- Communication with siblings
- If your satellite is part of a constellation, it needs to be able to relay information as needed with other satellites from the same set. Requirements are similar to those for surface communication; work out the spacing between your satellites before picking an antenna.
- Communication with relays orbiting other planets (including Kerbin) or moons
- Placing secondary relays around the Mun, Minmus, or planets lets you create a more robust network while using simpler and lighter satellite designs. For these connections you will need dishes. The list of parts has basic dish specs, including effective range. A good rule of thumb is to use the shortest-range dish that will always reach its destination; this will give you the widest possible field of view, maximizing the number of satellites you can relay through.
- Communication with relays in high orbit
- If a satellite orbiting another planet has a highly eccentric orbit, it may pass out of a cone’s field of view. If you are planning to connect to such a relay satellite, you will need a dish that targets that specific satellite (possibly instead of a cone pointed at the planet, if the high satellite is supposed to be the main point of contact with the planet).
- Communication with deep-space missions
- For miscellaneous spacecraft that don’t fit the other categories, RemoteTech offers active vessel targeting mode. Any antennas targeted at “Active Vessel” will attempt to directly connect to the ship the player is currently using. While active vessel targeting has its limitations (in particular, it does not work through relays), it is the most efficient way to control spacecraft that are far from any planets or comsats. Always use your longest-range dish for this role, since the antenna’s field of view does not matter.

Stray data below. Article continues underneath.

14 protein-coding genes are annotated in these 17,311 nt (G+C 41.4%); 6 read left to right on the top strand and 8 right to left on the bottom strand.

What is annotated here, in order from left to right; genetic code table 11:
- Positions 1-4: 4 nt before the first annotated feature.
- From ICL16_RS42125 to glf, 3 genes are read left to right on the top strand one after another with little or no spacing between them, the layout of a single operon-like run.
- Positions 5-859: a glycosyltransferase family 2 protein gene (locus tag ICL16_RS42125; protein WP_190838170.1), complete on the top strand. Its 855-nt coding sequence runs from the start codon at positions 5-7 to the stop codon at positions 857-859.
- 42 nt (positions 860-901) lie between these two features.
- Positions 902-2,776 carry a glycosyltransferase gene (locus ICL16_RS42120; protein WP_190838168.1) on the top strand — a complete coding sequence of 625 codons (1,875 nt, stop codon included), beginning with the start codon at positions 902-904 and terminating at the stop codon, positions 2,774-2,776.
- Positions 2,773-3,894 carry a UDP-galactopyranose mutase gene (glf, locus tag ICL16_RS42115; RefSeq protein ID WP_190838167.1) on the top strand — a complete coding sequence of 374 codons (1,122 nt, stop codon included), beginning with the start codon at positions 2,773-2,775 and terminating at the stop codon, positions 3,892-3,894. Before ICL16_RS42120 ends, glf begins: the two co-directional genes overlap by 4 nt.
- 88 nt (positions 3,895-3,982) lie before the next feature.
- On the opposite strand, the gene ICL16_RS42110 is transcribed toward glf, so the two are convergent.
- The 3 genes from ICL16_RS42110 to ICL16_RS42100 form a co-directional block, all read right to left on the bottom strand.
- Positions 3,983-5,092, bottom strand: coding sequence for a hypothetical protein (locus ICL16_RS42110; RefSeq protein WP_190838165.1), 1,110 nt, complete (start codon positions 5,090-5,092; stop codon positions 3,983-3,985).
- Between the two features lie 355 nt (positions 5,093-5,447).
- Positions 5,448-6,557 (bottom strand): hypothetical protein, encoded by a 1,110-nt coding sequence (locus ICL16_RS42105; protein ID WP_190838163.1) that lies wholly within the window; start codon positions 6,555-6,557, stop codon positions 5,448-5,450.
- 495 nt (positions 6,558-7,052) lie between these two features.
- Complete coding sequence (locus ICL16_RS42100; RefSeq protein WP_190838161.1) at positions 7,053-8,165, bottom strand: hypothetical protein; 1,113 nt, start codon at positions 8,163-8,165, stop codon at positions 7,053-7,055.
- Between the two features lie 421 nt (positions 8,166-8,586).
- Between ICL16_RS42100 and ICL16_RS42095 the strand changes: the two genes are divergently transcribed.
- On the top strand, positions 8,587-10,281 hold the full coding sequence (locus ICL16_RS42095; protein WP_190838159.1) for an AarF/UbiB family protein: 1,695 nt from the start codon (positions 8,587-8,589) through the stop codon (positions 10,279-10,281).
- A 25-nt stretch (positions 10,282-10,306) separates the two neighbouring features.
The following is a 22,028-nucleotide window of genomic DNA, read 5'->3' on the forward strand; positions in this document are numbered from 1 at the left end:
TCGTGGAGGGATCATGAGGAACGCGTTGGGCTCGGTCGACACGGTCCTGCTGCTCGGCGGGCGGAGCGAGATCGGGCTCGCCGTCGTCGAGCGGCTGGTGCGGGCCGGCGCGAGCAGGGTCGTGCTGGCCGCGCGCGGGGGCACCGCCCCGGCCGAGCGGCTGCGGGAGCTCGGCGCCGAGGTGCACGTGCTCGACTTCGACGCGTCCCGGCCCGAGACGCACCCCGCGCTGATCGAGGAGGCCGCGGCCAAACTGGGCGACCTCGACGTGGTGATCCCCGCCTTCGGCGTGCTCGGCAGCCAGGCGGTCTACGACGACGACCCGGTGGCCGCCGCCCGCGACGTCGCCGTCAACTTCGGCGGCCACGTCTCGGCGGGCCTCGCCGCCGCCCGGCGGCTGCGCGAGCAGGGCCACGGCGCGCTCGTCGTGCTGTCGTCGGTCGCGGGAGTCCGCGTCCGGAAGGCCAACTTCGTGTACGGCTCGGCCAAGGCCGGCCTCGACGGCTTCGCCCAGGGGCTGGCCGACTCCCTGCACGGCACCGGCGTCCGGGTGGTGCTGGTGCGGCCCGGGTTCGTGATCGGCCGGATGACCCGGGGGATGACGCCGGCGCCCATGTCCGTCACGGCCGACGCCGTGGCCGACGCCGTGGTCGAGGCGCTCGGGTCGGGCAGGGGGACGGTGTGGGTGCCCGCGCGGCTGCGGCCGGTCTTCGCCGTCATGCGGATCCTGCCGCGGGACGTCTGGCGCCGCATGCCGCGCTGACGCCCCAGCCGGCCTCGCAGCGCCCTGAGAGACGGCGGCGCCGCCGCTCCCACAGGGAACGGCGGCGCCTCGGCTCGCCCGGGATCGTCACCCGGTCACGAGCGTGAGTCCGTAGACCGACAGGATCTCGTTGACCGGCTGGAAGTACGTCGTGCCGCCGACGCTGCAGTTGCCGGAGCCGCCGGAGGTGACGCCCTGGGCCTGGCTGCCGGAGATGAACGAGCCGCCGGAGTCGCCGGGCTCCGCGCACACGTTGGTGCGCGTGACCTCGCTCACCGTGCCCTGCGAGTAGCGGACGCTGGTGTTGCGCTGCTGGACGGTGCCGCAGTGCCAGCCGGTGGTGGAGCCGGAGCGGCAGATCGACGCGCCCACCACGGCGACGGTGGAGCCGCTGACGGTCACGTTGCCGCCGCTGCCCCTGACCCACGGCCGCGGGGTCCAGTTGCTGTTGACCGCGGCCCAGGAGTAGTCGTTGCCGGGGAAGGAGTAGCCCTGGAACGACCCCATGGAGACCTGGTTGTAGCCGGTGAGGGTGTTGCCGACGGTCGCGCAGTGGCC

Remember: pick the right antenna for the right job, and don’t bother with roles that are already taken by another (current or planned) satellite.
Once you know what dishes you need, you’re ready to start working in the VAB.
RemoteTech antennas consume a large amount of power. Ensure you have enough solar panels or RTG’s to power all your antennas. Unlike in the stock game, you can’t just take for granted that you have enough electricity.
For solar-powered satellites, make sure you have enough battery capacity to make it through the night side of the orbit. If you know your orbital period (P), orbital radius (a), and planetary radius (r), the time spent in darkness in a circular equatorial orbit is . For eccentric or inclined orbits, the calculation is much more complex.
The time for orbits around Kerbin is plotted on the right, as a function of orbital height from the top of Kerbin’s atmosphere of the edge of Kerbin’s SoI. For a 100 km orbit, darkness lasts only 640 seconds, while for a keosynchronous equatorial orbit (KEO) it lasts 1200 seconds.
Example: a brute-force approach to a late-game interplanetary satellite might feature 1 Communotron 32, 2 Comms DTS-M1’s, 3 Communotron 88-88’s, 2 Reflectron KR-14’s, 3 CommTech-1’s. This monstrosity will consume 15 ElectricCharge per second. If placed in KEO, it will need storage for 18,000 units of charge!
If your satellite constellation requires extremely precise positioning, you may with to include RCS thrusters or a light engine on your satellite. Ion engines are excellent choices for station keeping because their low thrust gives you very fine control over your orbit.